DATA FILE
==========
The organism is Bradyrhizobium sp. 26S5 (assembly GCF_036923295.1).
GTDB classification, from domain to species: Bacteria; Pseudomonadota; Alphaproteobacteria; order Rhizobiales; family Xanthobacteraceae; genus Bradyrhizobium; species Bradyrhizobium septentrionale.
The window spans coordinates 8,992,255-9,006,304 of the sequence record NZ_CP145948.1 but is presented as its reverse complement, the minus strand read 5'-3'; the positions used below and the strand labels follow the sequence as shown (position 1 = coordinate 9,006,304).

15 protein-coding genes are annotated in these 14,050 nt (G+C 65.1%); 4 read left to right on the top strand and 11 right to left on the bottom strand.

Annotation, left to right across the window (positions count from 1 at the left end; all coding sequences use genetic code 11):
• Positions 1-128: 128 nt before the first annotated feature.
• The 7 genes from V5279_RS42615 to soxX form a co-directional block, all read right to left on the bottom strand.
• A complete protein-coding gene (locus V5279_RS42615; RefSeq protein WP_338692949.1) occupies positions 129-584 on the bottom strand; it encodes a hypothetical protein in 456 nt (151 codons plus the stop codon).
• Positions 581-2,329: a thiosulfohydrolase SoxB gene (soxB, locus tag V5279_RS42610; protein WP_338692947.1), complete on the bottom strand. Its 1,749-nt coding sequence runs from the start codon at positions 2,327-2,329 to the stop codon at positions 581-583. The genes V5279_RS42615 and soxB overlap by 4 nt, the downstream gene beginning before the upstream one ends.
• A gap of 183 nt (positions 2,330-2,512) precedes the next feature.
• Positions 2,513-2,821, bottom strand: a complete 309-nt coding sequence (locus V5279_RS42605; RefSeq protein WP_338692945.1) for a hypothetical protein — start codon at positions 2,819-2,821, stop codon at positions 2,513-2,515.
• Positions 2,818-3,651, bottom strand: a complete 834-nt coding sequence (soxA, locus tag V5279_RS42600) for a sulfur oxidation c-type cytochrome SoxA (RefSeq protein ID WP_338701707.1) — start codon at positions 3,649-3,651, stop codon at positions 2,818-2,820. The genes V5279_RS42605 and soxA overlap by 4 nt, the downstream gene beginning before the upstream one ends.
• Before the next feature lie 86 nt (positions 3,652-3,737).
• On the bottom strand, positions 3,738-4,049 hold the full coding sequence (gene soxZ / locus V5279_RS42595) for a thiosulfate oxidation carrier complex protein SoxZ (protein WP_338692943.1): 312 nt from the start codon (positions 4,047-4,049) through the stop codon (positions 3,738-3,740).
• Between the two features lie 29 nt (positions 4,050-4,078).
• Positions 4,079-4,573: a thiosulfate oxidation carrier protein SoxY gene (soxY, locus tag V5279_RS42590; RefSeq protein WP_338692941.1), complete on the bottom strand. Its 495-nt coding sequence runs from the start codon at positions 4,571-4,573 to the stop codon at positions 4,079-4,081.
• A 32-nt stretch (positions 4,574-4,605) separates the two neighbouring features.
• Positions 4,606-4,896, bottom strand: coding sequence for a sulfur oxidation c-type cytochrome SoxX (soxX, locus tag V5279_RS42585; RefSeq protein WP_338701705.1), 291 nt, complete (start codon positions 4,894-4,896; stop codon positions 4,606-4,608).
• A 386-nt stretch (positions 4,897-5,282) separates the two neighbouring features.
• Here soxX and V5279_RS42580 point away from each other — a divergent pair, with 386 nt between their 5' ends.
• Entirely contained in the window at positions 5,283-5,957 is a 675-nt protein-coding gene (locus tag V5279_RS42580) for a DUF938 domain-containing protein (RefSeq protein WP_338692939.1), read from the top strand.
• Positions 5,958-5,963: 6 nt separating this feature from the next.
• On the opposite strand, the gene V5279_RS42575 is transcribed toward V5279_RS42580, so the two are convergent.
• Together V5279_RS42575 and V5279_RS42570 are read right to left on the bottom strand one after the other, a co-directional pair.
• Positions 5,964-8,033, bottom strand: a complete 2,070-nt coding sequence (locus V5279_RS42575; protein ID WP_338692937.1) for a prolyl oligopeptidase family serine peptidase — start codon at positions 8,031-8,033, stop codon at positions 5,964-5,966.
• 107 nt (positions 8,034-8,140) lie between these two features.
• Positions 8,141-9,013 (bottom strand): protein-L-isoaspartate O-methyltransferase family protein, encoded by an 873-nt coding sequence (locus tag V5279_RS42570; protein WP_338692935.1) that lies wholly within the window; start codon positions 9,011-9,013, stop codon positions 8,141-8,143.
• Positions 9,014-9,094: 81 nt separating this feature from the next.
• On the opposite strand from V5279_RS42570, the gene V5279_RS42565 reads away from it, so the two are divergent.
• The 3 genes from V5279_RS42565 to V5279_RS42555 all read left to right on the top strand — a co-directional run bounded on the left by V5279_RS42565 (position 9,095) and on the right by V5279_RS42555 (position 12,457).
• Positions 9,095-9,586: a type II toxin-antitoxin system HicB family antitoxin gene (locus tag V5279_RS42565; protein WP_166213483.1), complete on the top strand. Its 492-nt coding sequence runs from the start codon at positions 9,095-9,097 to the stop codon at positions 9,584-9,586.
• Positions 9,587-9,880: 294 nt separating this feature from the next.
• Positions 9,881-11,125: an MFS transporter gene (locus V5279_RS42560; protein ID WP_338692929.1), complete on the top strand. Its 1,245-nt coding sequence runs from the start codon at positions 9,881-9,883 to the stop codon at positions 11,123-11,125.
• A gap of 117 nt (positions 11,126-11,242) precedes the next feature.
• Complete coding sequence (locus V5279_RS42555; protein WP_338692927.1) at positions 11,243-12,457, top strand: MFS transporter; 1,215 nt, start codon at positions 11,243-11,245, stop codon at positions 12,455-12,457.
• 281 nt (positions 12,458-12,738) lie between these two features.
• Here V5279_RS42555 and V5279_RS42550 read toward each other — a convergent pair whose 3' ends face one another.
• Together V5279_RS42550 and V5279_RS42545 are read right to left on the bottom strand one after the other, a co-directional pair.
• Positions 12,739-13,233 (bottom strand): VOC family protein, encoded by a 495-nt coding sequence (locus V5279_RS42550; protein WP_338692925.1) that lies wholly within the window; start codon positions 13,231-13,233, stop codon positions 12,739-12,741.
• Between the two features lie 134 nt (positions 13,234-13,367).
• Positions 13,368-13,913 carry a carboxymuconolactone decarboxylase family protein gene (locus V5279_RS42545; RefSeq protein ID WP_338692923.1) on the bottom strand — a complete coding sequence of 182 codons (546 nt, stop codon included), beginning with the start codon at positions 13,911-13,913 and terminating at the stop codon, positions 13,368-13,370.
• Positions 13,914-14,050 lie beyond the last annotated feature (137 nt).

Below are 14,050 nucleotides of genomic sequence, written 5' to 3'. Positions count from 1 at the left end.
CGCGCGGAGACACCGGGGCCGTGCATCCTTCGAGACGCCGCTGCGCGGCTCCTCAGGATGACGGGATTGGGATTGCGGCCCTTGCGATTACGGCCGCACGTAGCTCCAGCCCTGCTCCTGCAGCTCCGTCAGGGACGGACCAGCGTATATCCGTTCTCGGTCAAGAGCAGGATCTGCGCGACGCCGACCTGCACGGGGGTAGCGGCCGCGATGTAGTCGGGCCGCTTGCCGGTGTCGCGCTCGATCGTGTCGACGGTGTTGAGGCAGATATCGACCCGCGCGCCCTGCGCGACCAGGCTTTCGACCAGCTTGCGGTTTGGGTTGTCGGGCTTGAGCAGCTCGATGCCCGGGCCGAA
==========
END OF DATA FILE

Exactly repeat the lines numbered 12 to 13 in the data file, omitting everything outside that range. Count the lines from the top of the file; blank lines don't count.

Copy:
• Positions 2,818-3,651, bottom strand: a complete 834-nt coding sequence (soxA, locus tag V5279_RS42600) for a sulfur oxidation c-type cytochrome SoxA (RefSeq protein ID WP_338701707.1) — start codon at positions 3,649-3,651, stop codon at positions 2,818-2,820. The genes V5279_RS42605 and soxA overlap by 4 nt, the downstream gene beginning before the upstream one ends.
• Before the next feature lie 86 nt (positions 3,652-3,737).